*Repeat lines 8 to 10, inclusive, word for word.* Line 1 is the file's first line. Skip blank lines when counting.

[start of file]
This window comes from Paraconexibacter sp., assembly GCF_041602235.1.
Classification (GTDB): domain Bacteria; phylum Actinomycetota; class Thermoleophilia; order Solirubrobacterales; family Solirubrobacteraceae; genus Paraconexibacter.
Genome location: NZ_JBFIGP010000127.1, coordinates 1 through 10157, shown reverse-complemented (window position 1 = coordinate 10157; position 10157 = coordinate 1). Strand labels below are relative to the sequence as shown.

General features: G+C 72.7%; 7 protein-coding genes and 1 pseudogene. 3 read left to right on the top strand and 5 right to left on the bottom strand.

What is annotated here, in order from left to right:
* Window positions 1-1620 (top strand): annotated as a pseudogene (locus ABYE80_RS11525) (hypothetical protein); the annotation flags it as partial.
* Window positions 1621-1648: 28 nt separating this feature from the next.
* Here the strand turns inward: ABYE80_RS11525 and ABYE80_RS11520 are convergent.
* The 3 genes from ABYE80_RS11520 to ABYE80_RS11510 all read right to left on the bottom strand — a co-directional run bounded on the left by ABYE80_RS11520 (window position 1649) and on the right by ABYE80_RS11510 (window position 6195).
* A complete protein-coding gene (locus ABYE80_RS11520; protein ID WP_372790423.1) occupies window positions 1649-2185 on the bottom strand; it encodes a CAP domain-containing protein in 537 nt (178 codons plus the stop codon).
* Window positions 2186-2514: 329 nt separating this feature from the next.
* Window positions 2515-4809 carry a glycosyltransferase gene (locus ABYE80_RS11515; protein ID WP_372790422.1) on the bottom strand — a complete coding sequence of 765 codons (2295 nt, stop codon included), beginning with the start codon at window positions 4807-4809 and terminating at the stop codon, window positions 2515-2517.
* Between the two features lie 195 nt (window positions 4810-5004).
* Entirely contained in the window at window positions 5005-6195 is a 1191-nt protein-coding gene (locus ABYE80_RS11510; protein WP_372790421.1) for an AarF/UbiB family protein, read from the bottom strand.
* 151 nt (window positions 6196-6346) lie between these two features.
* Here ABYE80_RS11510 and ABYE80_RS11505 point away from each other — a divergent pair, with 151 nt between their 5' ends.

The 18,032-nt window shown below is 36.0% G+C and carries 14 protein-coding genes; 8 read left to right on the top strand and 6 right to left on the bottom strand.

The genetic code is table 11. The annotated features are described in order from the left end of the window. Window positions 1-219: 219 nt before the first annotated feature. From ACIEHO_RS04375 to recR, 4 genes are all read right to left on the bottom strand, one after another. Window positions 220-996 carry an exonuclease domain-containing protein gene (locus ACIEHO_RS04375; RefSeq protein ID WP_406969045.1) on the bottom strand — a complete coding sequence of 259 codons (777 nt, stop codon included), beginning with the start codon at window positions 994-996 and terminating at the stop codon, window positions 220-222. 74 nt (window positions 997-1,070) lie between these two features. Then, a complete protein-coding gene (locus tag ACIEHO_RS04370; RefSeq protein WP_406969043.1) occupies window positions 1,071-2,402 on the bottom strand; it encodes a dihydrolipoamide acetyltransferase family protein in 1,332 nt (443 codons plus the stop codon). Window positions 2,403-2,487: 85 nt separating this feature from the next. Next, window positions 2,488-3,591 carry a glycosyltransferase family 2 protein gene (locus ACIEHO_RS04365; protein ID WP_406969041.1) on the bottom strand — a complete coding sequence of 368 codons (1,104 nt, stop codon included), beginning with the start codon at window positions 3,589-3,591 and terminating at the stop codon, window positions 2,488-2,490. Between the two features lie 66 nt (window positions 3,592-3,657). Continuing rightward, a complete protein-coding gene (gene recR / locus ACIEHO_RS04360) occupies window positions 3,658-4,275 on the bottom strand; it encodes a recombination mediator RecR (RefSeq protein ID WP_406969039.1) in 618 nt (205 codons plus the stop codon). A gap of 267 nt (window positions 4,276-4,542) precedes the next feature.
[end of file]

* Here the strand turns inward: ABYE80_RS11525 and ABYE80_RS11520 are convergent.
* The 3 genes from ABYE80_RS11520 to ABYE80_RS11510 all read right to left on the bottom strand — a co-directional run bounded on the left by ABYE80_RS11520 (window position 1649) and on the right by ABYE80_RS11510 (window position 6195).
* A complete protein-coding gene (locus ABYE80_RS11520; protein ID WP_372790423.1) occupies window positions 1649-2185 on the bottom strand; it encodes a CAP domain-containing protein in 537 nt (178 codons plus the stop codon).